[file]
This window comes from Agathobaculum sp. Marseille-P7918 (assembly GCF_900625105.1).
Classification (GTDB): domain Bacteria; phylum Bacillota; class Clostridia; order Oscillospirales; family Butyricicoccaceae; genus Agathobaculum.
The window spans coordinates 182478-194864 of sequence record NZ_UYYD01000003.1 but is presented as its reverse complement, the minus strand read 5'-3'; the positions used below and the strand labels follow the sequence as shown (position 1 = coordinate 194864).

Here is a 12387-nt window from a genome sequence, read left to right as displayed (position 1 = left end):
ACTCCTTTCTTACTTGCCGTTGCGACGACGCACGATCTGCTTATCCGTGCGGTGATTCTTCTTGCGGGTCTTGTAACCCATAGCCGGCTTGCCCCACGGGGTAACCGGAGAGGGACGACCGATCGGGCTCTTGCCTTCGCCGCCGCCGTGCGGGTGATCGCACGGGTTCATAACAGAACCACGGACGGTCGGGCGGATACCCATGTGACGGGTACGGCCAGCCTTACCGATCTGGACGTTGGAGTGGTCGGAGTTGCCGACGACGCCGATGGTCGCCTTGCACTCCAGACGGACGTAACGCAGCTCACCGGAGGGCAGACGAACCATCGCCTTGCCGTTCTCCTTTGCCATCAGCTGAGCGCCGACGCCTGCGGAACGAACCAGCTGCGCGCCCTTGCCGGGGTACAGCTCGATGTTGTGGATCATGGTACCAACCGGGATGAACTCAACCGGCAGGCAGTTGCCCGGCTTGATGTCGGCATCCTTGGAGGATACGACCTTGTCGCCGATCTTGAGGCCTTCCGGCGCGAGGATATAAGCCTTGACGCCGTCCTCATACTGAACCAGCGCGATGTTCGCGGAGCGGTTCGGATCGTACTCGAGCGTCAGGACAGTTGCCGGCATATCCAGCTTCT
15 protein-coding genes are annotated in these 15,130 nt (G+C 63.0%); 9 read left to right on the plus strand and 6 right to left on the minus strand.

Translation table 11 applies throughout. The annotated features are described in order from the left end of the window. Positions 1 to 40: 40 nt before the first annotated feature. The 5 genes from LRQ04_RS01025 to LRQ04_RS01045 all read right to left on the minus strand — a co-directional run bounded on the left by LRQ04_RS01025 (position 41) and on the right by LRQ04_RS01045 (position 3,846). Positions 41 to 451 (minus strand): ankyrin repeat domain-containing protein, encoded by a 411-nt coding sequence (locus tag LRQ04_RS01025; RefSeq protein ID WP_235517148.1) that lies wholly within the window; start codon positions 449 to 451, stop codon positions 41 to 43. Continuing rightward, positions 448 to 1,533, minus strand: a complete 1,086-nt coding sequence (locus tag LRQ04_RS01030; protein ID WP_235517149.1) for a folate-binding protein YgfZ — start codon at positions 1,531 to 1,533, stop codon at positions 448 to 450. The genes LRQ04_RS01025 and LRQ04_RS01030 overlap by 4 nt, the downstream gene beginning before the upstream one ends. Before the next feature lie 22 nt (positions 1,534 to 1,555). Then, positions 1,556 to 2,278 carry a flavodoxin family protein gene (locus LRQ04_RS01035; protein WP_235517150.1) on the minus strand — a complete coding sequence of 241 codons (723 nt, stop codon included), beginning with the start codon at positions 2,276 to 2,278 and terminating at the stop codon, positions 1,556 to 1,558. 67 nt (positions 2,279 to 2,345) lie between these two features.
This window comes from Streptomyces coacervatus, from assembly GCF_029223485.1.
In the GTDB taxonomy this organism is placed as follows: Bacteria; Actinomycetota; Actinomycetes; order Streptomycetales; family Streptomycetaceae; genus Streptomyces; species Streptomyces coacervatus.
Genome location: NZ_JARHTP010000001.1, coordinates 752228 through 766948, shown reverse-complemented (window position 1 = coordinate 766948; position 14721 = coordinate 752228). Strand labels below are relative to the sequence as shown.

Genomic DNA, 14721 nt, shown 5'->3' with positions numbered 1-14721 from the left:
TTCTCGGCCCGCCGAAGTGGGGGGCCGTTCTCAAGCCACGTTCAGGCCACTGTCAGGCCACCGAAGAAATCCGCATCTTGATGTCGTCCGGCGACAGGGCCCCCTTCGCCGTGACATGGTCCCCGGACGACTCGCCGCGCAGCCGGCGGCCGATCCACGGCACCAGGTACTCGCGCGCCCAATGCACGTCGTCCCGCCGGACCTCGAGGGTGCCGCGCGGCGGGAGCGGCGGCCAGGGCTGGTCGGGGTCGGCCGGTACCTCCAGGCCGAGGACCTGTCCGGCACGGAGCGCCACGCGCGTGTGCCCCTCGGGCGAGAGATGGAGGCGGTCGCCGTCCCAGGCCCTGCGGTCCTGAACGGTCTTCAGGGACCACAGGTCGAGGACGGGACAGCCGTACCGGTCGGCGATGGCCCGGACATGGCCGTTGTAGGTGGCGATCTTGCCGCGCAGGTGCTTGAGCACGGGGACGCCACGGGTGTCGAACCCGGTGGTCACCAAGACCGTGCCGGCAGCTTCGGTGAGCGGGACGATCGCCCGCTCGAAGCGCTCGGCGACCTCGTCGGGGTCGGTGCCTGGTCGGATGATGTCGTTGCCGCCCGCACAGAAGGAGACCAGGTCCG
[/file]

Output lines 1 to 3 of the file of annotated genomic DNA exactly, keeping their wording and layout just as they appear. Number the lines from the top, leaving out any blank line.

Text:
This window comes from Agathobaculum sp. Marseille-P7918 (assembly GCF_900625105.1).
Classification (GTDB): domain Bacteria; phylum Bacillota; class Clostridia; order Oscillospirales; family Butyricicoccaceae; genus Agathobaculum.
The window spans coordinates 182478-194864 of sequence record NZ_UYYD01000003.1 but is presented as its reverse complement, the minus strand read 5'-3'; the positions used below and the strand labels follow the sequence as shown (position 1 = coordinate 194864).